OMB Prepares for Trump with New Infrastructure Permit Guidance

OMB Director Shaun Donovan was one of the authors of the memo. OMB Director Shaun Donovan was one of the authors of the memo. Susan Walsh/AP

With ambitious infrastructure construction mentioned as an agenda priority for the incoming Trump administration, President Obama’s budget office on Friday issued new guidance for agencies intended to boost predictability and transparency of the multi-agency federal permitting process.

In a Jan. 13 memo to all agencies, Office of Management and Budget Director Shaun Donovan and Council on Environmental Quality Managing Director Christy Goldfuss fleshed out agency obligations under the permitting and environmental review reforms enacted a year ago under the highway bill called the Fast Act.

For the past year, agencies have been required to track covered construction projects publicly using the Permitting Dashboard to enhance predictability through project-specific timetables and improve coordination among the 13 relevant agencies with differing schedules, processes and statutory requirements.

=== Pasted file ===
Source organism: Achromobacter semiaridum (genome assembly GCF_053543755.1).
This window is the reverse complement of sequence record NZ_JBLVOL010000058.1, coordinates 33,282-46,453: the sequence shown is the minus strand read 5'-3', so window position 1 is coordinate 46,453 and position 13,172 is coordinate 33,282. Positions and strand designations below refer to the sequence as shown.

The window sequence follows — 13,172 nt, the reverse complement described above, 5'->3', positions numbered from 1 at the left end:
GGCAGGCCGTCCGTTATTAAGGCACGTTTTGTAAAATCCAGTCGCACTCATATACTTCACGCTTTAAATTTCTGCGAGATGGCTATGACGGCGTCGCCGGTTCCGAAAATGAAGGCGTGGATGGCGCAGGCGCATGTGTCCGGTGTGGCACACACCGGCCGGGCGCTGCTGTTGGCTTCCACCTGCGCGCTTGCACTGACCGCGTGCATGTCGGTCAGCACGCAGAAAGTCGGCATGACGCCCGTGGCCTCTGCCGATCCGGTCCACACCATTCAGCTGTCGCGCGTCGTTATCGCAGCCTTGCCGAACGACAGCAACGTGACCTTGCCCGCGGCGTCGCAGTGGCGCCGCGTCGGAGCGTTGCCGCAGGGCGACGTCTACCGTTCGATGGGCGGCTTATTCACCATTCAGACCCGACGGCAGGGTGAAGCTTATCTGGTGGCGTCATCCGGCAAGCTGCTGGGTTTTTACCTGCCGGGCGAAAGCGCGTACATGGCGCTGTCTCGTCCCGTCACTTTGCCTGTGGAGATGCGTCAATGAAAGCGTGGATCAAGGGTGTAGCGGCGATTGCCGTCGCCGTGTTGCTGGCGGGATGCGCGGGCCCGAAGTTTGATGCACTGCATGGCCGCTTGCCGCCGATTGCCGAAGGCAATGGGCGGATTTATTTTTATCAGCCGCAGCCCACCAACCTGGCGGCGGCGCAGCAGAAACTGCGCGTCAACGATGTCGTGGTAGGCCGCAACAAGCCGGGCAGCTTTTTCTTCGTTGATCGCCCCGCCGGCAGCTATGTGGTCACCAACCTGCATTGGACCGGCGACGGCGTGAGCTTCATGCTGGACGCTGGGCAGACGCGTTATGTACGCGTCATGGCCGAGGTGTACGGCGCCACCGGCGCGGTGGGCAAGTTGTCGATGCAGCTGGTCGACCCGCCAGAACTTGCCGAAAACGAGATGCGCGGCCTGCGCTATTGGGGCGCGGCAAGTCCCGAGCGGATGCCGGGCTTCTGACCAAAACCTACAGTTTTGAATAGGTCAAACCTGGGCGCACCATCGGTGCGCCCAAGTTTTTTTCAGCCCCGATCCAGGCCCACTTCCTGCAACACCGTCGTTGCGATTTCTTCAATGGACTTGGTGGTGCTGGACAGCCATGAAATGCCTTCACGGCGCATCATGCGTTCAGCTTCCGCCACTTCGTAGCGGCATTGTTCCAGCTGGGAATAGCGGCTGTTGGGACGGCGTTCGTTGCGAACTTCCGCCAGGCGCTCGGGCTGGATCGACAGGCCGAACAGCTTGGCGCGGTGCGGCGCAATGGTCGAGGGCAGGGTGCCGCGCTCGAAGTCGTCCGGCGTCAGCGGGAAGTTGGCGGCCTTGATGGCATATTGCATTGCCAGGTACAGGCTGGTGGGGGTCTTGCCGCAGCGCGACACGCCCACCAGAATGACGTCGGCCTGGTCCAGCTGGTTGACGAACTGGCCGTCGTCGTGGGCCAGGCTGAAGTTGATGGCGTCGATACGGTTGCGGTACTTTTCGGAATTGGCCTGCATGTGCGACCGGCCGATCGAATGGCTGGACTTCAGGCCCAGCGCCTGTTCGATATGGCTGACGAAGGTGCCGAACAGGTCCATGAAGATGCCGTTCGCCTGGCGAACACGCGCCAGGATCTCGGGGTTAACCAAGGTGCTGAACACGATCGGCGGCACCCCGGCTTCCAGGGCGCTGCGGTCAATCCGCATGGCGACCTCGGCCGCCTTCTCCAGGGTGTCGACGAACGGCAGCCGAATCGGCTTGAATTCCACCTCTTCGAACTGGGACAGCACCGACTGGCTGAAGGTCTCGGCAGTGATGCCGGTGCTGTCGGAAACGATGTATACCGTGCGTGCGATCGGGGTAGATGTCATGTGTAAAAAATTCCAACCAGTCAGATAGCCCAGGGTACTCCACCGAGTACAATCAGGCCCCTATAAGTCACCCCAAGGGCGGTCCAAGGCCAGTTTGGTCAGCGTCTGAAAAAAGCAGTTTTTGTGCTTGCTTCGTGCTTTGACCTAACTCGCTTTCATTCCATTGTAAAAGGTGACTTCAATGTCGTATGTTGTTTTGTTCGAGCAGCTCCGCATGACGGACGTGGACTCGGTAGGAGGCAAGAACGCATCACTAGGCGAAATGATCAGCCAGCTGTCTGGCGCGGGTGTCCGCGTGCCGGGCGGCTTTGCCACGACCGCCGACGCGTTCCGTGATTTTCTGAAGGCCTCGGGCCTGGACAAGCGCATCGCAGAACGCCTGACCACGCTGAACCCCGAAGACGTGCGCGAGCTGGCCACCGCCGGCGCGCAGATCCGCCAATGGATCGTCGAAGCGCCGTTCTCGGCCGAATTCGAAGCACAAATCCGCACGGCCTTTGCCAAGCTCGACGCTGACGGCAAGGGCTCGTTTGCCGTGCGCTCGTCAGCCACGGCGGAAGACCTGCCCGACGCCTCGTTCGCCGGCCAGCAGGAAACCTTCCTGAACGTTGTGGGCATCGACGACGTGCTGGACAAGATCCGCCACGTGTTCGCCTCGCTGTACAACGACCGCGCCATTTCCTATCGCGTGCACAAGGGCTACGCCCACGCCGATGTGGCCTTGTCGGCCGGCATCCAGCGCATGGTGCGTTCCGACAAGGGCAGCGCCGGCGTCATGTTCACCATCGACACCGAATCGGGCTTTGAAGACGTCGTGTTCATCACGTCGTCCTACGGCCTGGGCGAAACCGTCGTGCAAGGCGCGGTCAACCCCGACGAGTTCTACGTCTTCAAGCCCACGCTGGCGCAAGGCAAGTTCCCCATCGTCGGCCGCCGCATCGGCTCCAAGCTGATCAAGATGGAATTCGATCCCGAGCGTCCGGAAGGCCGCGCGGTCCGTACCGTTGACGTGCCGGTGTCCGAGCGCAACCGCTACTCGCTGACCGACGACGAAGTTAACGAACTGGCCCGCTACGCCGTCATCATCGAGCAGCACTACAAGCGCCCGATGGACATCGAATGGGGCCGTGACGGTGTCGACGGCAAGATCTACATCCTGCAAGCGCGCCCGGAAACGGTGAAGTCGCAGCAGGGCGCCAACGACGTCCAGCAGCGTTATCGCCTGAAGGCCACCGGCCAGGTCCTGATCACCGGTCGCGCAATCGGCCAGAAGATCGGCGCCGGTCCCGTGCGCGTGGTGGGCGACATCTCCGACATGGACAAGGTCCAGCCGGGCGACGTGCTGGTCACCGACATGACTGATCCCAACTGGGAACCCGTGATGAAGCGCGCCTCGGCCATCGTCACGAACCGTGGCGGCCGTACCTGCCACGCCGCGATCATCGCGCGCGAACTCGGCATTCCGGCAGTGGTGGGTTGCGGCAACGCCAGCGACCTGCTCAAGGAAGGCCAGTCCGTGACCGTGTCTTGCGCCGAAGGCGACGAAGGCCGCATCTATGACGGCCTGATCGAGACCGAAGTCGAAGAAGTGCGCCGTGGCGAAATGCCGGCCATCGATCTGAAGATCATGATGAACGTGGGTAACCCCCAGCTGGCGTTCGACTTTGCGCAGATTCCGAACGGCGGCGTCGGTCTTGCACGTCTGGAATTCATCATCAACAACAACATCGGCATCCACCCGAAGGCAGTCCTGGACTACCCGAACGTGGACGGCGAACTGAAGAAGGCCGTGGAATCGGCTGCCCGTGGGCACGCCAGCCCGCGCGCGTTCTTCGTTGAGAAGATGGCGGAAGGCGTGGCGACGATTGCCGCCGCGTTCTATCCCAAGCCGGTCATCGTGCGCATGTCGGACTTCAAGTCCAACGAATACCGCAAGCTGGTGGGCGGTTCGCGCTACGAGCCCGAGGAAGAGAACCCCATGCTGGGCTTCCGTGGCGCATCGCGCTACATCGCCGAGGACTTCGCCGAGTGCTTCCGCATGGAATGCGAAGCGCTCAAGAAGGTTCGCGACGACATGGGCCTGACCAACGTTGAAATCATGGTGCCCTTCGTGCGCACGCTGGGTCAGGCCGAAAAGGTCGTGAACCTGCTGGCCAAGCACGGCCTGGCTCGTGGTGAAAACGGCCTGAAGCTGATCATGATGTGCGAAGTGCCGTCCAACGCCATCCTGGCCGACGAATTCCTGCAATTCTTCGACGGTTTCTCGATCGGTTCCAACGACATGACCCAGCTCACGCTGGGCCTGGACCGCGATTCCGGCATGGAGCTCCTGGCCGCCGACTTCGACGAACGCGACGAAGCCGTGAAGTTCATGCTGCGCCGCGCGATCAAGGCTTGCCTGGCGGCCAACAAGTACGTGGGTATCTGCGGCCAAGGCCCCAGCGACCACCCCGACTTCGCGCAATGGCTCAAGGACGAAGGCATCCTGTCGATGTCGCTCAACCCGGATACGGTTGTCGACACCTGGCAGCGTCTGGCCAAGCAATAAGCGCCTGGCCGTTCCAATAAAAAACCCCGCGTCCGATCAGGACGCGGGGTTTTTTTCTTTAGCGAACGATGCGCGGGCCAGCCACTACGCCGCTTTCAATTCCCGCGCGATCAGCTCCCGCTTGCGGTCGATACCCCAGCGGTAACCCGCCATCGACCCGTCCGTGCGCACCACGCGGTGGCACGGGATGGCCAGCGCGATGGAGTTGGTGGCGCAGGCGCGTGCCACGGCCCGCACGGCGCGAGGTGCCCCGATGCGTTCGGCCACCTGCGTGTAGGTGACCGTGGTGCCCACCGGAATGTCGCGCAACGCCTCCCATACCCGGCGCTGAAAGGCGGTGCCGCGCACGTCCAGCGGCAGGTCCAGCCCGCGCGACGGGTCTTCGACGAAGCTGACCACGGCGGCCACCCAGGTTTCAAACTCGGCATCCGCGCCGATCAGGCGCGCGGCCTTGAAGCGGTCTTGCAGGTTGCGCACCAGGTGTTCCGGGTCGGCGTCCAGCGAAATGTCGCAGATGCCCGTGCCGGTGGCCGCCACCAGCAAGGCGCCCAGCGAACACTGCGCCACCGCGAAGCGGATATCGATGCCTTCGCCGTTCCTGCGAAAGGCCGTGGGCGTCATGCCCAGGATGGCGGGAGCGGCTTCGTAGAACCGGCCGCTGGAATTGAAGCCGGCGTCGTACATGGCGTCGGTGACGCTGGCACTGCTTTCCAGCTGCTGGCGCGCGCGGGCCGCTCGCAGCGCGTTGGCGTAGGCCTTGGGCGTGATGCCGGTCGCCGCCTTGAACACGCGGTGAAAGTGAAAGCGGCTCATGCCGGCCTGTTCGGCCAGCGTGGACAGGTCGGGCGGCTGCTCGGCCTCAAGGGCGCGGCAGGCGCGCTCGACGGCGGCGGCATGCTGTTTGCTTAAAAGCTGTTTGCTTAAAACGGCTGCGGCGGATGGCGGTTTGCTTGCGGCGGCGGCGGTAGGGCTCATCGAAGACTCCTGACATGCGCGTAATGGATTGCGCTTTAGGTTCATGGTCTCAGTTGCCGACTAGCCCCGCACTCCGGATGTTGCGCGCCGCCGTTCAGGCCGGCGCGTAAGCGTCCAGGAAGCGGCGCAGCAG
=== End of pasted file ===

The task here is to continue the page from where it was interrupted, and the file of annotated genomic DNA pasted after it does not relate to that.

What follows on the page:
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Lawmakers for several years have complained that the permitting process was plagued by too many levels of bureaucracy and was delaying job creation. The administration in September 2015, even before Congress acted, took its own steps to promote agency use of the Federal Infrastructure Permitting dashboard as part of President Obama’s plan to economic growth, building on an effort that began in 2011. An interagency working group for the past year has been advancing the FAST Act’s procedures and will continue to do so.

The guidance released this month replaces a permitting steering committee set up under a 2012 executive order with a statutory Federal Permitting Improvement Steering Council. It also designates agency chief environmental review and permitting officers at each relevant agency.

Erecting new bridges, roads and dams while creating jobs under a possible infrastructure initiative is one of the few priorities favored by both President-elect Trump and many Democrats in Congress. However, they and Republicans may disagree over whether any legislation should hinge on direct funding or tax credits for private-sector partners.

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